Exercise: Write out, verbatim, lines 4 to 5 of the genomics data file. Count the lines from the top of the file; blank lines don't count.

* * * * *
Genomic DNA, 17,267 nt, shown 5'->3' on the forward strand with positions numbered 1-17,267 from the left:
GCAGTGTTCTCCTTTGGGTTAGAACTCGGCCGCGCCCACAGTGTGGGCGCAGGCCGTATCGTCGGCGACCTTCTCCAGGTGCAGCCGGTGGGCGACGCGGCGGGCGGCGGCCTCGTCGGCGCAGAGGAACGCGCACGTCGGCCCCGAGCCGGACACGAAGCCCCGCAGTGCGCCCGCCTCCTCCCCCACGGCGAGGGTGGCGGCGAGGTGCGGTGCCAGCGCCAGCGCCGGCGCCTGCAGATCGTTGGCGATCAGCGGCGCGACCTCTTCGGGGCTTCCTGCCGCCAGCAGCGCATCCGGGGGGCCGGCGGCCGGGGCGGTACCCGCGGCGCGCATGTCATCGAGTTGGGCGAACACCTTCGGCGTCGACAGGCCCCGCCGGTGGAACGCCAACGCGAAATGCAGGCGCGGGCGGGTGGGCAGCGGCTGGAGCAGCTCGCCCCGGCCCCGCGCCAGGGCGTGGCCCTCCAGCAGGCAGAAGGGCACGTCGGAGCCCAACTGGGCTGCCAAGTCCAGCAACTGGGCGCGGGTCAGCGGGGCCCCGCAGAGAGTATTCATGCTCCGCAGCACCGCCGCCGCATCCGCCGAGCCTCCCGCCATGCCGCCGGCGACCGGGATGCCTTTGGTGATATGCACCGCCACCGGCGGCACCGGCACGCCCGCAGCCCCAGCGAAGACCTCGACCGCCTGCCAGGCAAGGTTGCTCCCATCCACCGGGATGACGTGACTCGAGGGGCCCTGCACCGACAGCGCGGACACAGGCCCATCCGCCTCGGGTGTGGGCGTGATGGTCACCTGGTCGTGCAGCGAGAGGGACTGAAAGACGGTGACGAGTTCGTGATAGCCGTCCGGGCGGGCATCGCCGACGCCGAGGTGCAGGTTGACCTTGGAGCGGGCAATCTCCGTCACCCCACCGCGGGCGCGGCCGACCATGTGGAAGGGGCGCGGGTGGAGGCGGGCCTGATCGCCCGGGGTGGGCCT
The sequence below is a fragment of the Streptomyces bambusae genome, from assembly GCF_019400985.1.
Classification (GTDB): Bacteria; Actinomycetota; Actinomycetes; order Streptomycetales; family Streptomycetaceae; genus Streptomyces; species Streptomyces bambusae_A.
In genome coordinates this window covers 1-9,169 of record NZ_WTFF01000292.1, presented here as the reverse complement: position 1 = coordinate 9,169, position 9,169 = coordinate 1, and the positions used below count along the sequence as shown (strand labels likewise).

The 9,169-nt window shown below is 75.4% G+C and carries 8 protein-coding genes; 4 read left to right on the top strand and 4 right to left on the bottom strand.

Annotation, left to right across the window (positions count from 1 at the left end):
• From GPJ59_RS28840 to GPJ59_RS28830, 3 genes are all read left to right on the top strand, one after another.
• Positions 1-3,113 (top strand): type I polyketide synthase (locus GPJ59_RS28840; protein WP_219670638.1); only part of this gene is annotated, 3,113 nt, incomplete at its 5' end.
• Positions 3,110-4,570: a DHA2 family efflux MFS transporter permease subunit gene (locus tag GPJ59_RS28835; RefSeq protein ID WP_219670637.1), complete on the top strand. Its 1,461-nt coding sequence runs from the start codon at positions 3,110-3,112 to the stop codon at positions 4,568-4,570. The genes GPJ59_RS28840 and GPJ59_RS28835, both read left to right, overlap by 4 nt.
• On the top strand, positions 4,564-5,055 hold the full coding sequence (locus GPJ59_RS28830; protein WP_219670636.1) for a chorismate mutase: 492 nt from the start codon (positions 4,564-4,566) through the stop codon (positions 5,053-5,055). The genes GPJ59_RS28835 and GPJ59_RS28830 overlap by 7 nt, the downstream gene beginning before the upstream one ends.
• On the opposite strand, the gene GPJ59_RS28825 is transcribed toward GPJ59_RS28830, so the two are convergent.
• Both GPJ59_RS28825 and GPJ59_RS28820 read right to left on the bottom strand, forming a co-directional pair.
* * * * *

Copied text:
Classification (GTDB): Bacteria; Actinomycetota; Actinomycetes; order Streptomycetales; family Streptomycetaceae; genus Streptomyces; species Streptomyces bambusae_A.
In genome coordinates this window covers 1-9,169 of record NZ_WTFF01000292.1, presented here as the reverse complement: position 1 = coordinate 9,169, position 9,169 = coordinate 1, and the positions used below count along the sequence as shown (strand labels likewise).